Will Mortgage Interest Rates Increase Again?

Consumers everywhere – but especially those looking to enter the real estate market – have been following the Federal Reserve’s actions on interest rates with more attention than usual.  Typically, when the Fed adjusts rates, it isn’t something that most people pay much attention to. 

However, with 11 rate hikes in about a year and a half, consumers have been feeling the pinch of higher interest rates across the board. 

Will Rates Go Up Again?

Last month, the Federal Reserve voted not to raise interest rates during their September meeting, which allowed consumers to breathe a sigh of relief.  

However, we aren’t in the clear yet.

Indications point to the Fed raising rates one more time before the end of the year since inflation is still accelerating – especially in the food and energy sections, which is where most Americans feel the pinch the most.

After that anticipated 12th rate hike, officials are hopeful that rate raises will pause for a bit as officials wait to see how the economy adjusts. A delicate balancing act needs to be considered so that officials can curb price growth without triggering a recession by restricting spending power so much that it leads to job losses. Right now, the unemployment rate is at historic lows, and jobs are being added to the workforce at a rate that is reassuring to officials. 

Why Do Rates Keep Going Up?

The reason rates are increasing is complex, but to put it simply: Federal Reserve officials are trying to curb inflation. By increasing interest rates, they’re hoping to slow down consumer spending and, in turn, slow down price increases across all sectors. 

In a capitalistic economy where everything is based on supply and demand, manufacturers and retailers will continue raising prices (and increasing their profits) until the market can no longer bear the increase. In an ideal world, employers would be able to raise wages so that their employees’ income is able to keep pace with the higher cost of items. Unfortunately, however, that isn’t always the case. Although goods are becoming more expensive, wages aren’t increasing at the same rate, which is creating a difficult situation for many Americans who are suddenly finding their budgets tighter than ever before.

By increasing interest rates, the Fed primarily tries to slow down spending by consumers and corporations who do not want to spend more on credit (whether through mortgages, auto loans, or credit cards and other lines of credit) due to higher interest rates.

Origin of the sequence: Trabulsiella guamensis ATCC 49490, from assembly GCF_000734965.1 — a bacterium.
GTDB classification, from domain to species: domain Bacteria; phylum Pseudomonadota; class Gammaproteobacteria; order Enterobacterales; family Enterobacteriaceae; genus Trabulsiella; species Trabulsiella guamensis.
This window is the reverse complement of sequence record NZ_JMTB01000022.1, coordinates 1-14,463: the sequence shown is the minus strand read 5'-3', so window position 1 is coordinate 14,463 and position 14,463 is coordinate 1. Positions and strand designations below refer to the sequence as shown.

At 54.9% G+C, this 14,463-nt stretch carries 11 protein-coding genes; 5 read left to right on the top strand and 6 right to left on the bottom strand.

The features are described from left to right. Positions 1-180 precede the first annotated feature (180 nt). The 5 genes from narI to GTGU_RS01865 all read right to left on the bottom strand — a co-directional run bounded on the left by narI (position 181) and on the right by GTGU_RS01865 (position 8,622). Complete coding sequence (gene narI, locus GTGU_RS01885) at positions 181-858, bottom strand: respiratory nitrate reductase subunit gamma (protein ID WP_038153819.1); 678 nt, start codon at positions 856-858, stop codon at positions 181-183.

How Does Raising Rates Impact The Real Estate Industry

During the early days of the Covid-19 pandemic, the United States economy saw a number of huge changes. Our supply chain was massively disrupted as manufacturers had difficulty accessing raw materials, and consumers were spending at an all-time high as they bought items – especially paper goods – in bulk. As the pandemic wore on, consumer spending increased since many people had to set up home offices and homeschooling for their kids. They also spent more on at-home recreational activities like electronics, art supplies, and backyard sporting equipment.

Within a few months, many people started realizing that just equipping their living space with suitable activities wasn’t going to “solve” their problems. People living in cities started moving en masse to the suburbs as they craved more easily accessible outdoor space. Families and individuals already living in the suburbs started looking into moving into larger homes so that they had more space to accommodate their new work- and learn-from-home environments. 

All of this created a Sellers’ Market like we’ve never seen before, with home prices skyrocketing and competition for properties on the market becoming incredibly fierce.  And, at the time, interest rates were still relatively low.

However, after 11 straight-rate hikes, home buying is slowing down as people are hesitant to purchase a home with such high interest rates (around 7-8% compared to about 3% at the beginning of the pandemic), but it hasn’t actually turned the market around. Since buyers don’t want to take out a mortgage with a high interest rate, current homeowners are also less likely to list their home for sale (since they would still need a mortgage to purchase their new home), continuing the cycle of low inventory.

People are still buying homes, and prices are still high while inventory remains low. We are, in effect, in a prolonged Sellers’ Market that doesn’t look like it’s going to turn around in the immediate future.

To ensure that you’re making the best real estate decisions for you and your family, it’s important to work with professionals who know the market inside and out. The team at Wilson Associates are not only experts in our local real estate market, but we also have strong relationships with partners in the mortgage, insurance, and construction industries, allowing us to help our clients with every step of their real estate journey. Give us a call today!

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